What to consider when adopting a child from a foreign country
By Emmanuel Walter, M.D. and Dennis Clements, MD, PhD, MPH
are considering adopting a child from another country, you are not
number of internationally adopted (IA) children immigrating to the
United States each year has tripled since 1990, with current estimates
suggesting that there are more than 20,000 IA children arriving
than one-third of IA children are from China, while a substantial
number also come from Russia, Guatemala, South Korea, Ukraine, and
Kazakhstan. Fewer IA children originate in other countries.
each childs story is different, many IA children come from
backgrounds that place them at a higher risk of medical, developmental,
and behavioral problems.
children may have been abandoned after birth by undernourished or
impoverished mothers. In addition, mothers of IA children have frequently
abused alcohol or intravenous drugs.
not in foster care, IA children have often experienced prolonged
orphanage stays and may bear the consequences of nutritional deprivation
and emotional neglect. IA children also seldom have complete medical
histories and many have received inadequate health care.
When considering international adoption, it is important for prospective
parents to seek the advice of a health care professional who is
familiar with the needs of IA children.
best time to seek advice is after your adoption agency has given
you a referral or has matched what they have learned
about you and your family with a child who has been placed for adoption.
information, photographs, and videotapes, when available, should
be reviewed by a medical professional to assess whether there are
any worrisome health conditions. Special attention should be paid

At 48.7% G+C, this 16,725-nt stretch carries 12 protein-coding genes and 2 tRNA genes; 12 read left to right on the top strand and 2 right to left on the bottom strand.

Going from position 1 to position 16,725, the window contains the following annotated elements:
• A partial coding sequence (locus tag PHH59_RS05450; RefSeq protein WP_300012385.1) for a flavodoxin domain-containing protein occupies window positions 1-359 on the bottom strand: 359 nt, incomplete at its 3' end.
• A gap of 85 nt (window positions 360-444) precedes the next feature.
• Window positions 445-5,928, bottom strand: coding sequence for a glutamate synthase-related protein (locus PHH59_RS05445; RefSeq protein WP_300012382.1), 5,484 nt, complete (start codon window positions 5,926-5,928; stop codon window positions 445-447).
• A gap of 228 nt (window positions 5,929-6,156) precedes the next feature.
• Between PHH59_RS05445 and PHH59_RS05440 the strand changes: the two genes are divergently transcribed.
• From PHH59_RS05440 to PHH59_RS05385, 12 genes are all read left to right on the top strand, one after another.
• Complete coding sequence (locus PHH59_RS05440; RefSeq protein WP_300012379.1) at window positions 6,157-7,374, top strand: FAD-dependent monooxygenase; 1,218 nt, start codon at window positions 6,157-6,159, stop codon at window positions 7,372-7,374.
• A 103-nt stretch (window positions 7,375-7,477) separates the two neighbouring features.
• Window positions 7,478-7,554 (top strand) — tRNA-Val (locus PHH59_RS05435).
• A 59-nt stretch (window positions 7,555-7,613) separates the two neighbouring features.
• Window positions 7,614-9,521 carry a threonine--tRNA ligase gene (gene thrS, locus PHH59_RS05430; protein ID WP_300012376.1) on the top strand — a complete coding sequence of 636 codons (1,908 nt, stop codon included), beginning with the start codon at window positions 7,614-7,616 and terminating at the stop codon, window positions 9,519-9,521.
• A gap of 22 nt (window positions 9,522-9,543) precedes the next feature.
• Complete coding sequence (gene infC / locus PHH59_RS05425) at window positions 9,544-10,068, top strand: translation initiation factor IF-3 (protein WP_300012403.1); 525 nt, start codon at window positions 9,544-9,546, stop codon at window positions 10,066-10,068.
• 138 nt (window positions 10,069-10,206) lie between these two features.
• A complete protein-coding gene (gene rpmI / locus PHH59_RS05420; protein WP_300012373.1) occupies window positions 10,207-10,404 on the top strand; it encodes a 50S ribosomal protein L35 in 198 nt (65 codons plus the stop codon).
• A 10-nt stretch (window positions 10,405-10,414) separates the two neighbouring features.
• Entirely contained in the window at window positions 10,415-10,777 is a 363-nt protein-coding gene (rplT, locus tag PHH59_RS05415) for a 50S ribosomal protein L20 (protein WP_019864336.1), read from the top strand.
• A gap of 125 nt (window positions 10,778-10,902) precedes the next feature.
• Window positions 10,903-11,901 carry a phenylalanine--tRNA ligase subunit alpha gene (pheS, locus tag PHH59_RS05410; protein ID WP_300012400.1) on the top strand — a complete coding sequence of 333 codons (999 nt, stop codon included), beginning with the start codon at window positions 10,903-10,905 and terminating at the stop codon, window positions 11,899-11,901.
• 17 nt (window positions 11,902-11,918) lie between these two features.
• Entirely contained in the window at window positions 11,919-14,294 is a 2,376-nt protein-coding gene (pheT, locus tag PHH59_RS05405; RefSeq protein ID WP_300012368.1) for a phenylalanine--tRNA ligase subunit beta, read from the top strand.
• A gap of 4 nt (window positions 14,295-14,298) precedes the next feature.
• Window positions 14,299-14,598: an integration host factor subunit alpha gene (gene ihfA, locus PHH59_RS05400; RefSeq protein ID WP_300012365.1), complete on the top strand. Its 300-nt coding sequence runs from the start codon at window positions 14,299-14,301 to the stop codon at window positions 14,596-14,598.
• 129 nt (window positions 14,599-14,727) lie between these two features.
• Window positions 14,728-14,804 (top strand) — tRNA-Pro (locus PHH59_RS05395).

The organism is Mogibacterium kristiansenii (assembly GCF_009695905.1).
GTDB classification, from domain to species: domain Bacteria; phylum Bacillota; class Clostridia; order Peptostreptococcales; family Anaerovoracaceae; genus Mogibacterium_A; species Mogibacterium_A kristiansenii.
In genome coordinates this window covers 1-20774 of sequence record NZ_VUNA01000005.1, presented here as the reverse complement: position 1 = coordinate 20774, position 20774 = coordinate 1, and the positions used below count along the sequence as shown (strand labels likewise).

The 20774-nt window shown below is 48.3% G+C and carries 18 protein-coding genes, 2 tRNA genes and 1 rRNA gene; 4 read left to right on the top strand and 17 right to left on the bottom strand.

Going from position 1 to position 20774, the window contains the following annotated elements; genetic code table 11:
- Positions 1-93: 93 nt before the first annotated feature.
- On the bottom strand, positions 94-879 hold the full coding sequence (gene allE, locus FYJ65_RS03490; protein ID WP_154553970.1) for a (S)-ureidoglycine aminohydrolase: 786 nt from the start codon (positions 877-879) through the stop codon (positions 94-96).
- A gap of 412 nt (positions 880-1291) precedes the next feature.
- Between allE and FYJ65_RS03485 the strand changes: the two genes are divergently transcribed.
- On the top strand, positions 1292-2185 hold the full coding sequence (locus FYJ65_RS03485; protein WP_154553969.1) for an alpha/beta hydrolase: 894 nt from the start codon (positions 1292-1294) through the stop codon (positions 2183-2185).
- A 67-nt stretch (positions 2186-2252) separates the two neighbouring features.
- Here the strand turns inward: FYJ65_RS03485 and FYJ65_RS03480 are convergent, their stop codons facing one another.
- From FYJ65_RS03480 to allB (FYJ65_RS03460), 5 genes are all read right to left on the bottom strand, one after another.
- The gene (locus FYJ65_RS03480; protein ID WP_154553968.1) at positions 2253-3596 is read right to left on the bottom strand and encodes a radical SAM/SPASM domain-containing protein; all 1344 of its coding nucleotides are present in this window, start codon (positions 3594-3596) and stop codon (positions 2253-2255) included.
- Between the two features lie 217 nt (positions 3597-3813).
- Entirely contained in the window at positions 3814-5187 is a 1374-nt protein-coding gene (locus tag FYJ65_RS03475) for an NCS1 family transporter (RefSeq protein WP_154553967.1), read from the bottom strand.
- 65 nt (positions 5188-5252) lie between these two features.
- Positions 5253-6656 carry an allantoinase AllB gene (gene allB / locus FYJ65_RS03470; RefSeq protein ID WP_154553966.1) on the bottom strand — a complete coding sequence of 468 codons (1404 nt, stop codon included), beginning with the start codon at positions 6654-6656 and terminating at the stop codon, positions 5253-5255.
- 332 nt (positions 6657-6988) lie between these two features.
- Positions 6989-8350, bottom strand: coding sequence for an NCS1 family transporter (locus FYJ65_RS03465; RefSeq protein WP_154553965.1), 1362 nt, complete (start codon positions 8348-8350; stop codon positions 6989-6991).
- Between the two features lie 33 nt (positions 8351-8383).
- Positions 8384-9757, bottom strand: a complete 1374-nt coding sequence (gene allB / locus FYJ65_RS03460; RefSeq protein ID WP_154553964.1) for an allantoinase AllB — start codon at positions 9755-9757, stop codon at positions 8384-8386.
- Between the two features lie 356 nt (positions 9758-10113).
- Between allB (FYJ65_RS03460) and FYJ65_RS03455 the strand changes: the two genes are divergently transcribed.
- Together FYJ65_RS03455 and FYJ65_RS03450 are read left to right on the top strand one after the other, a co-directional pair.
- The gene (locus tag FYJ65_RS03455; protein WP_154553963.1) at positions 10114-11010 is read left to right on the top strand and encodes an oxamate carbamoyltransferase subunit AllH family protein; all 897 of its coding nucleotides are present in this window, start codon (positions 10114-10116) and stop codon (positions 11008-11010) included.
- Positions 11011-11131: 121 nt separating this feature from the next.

to growth, including height, weight, and head circumference, as
it may be the only clue to an undisclosed medical problem.
traveling abroad to adopt, prospective parents should also meet
with their childs health care provider to make sure they are
ready for the upcoming adoption. Parents need to be prepared to
travel with the necessary provisions to care for their new child.
nutritional supplies and appropriately sized clothing, parents should
prepare a medication kit including non-prescription medications
and a limited number of individually recommended prescription medications.
Discuss with a medical provider appropriate administration and dosing
of medications for the adopted child.
parents should also make sure that they have received their own
immunizations prior to travel in order to prevent travel related
After returning to the United States, IA children should be evaluated
by a medical practitioner within three weeks of arrival.
addition to routine blood counts, all IA children should have blood
tests for syphilis, HIV-1, HIV-2, and hepatitis B. These tests should
be repeated even if they have previously been done abroad.
from China, Russia, Europe and Southeast Asia should have blood
testing for hepatitis C.
children are coming from regions of the world with higher rates
of tuberculosis, all children should have a tuberculin skin test
performed as well.
intestinal parasites are common in IA children, the stool of all
IA children should be examined to rule out this type of infection.
childs health care provider may elect to do other laboratory